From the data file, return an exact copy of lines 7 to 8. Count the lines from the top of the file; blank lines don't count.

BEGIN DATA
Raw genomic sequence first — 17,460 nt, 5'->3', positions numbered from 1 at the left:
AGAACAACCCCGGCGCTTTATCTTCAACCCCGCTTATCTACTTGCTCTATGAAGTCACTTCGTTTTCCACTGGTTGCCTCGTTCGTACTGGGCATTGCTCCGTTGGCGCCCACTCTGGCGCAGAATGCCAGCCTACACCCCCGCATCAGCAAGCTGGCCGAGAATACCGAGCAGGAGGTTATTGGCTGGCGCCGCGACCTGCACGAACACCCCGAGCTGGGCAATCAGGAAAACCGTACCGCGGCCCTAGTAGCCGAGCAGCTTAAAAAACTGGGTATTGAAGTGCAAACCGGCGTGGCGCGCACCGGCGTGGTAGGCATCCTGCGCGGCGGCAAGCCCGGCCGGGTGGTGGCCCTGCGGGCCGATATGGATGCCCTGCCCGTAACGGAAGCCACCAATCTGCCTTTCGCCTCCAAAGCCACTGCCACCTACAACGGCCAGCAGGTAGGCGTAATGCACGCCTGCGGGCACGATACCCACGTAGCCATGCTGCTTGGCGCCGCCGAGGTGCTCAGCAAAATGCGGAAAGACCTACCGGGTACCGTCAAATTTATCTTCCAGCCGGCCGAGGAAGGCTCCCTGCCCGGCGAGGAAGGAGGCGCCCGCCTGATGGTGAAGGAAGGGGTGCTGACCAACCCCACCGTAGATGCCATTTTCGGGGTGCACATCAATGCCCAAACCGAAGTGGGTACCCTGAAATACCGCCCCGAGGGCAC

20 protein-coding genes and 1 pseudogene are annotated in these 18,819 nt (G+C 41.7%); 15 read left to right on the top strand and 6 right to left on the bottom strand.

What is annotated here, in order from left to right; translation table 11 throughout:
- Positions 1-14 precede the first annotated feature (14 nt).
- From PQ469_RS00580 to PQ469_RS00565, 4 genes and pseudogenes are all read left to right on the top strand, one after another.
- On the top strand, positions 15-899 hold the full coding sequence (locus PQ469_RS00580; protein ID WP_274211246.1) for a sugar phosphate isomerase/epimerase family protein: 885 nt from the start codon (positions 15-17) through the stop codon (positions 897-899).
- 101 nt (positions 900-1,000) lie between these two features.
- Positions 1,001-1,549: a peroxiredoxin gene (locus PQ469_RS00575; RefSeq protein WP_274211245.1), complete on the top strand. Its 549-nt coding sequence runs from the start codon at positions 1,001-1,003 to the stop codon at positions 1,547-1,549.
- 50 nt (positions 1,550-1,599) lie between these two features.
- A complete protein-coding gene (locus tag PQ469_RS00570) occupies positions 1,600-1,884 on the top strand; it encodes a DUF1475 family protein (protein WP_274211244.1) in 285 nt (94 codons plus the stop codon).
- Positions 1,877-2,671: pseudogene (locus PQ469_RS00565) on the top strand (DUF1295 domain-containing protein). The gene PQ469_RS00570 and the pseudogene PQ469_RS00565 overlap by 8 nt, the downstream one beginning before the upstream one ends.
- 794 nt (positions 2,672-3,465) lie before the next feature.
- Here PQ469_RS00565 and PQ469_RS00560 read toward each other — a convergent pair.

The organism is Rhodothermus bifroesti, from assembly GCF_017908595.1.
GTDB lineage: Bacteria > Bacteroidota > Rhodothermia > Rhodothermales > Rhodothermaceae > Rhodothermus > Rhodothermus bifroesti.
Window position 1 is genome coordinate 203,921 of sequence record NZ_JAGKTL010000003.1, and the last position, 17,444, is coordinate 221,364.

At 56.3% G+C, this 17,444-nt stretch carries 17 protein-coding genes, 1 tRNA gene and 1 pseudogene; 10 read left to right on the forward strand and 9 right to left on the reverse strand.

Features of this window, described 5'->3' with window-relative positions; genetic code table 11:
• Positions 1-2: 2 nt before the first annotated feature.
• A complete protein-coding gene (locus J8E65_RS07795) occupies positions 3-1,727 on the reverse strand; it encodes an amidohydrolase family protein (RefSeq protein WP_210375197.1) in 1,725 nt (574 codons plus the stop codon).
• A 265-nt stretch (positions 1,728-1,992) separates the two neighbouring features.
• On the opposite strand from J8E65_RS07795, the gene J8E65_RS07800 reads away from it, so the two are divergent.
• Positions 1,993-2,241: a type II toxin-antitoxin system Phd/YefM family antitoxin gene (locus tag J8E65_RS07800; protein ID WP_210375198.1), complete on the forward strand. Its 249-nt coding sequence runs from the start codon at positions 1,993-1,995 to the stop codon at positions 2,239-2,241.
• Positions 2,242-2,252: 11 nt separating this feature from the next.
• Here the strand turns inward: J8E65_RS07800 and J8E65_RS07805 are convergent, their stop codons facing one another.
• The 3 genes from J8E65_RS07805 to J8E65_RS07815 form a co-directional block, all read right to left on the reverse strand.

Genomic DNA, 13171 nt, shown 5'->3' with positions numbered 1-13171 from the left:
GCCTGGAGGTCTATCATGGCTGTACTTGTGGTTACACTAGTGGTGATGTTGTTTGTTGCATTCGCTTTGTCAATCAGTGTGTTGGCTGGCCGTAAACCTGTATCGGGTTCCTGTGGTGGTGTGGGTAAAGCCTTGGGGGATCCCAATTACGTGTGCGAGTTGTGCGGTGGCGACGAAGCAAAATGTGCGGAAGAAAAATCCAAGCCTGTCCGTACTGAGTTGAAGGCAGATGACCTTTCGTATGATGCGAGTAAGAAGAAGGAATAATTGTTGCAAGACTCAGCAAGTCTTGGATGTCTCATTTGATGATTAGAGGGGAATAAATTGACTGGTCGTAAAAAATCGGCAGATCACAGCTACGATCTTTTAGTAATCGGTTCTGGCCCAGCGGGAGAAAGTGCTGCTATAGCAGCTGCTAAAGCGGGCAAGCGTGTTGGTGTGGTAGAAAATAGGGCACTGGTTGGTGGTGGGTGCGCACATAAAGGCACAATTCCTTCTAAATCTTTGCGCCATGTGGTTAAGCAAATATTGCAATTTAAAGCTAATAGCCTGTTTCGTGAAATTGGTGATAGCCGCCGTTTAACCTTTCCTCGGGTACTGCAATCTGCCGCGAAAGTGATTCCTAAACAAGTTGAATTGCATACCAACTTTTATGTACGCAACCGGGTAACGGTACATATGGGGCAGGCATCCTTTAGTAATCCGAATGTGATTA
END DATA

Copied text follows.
- On the top strand, positions 15-899 hold the full coding sequence (locus PQ469_RS00580; protein ID WP_274211246.1) for a sugar phosphate isomerase/epimerase family protein: 885 nt from the start codon (positions 15-17) through the stop codon (positions 897-899).
- 101 nt (positions 900-1,000) lie between these two features.